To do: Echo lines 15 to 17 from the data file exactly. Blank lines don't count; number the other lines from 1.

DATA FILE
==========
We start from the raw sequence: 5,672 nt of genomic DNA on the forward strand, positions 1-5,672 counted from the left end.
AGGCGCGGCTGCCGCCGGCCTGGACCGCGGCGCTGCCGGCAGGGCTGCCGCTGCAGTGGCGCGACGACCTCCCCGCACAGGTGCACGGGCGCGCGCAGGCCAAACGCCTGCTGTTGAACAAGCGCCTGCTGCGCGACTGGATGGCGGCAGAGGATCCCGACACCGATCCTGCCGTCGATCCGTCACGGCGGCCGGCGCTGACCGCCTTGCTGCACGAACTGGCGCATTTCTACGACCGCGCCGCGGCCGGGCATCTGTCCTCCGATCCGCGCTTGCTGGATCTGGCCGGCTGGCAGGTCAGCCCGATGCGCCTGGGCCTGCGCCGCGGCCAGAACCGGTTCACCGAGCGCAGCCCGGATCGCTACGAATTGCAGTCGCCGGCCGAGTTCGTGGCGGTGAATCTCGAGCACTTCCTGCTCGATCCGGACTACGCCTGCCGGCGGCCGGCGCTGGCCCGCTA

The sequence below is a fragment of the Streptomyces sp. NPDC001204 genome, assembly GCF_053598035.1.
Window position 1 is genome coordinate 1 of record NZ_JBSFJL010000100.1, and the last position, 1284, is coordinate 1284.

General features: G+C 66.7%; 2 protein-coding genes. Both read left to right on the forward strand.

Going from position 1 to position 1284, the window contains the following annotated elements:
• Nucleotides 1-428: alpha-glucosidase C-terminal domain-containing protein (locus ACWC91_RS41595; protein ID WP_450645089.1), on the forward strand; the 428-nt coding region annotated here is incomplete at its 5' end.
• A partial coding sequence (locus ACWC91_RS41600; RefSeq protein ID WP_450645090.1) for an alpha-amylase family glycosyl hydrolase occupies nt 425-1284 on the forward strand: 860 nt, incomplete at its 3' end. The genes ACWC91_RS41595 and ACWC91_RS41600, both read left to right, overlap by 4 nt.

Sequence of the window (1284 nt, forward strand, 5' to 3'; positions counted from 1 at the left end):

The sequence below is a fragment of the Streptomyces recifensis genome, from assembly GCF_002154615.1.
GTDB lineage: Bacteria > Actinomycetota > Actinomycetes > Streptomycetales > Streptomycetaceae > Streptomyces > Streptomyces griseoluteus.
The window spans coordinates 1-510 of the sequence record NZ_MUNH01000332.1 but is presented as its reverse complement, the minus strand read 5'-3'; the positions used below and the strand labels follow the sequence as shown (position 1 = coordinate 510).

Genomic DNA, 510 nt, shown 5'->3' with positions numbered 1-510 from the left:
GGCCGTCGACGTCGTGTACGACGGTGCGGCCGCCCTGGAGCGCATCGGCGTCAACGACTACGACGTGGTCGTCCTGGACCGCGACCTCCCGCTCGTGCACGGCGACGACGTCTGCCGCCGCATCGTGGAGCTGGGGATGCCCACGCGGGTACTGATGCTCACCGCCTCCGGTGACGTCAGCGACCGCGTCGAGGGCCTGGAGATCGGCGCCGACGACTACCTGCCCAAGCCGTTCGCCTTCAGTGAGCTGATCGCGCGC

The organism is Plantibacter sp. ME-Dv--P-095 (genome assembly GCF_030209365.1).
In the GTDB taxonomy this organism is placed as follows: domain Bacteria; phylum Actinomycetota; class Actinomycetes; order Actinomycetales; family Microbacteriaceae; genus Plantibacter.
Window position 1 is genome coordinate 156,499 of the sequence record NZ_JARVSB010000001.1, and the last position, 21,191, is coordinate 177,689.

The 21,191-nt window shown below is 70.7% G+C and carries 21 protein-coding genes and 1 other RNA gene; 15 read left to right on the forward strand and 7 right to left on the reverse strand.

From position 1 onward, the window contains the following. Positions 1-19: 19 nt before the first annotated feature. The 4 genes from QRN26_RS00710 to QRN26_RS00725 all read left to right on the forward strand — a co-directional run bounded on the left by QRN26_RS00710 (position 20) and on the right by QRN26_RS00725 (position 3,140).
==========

The organism is Plantibacter sp. ME-Dv--P-095 (genome assembly GCF_030209365.1).
In the GTDB taxonomy this organism is placed as follows: domain Bacteria; phylum Actinomycetota; class Actinomycetes; order Actinomycetales; family Microbacteriaceae; genus Plantibacter.
Window position 1 is genome coordinate 156,499 of the sequence record NZ_JARVSB010000001.1, and the last position, 21,191, is coordinate 177,689.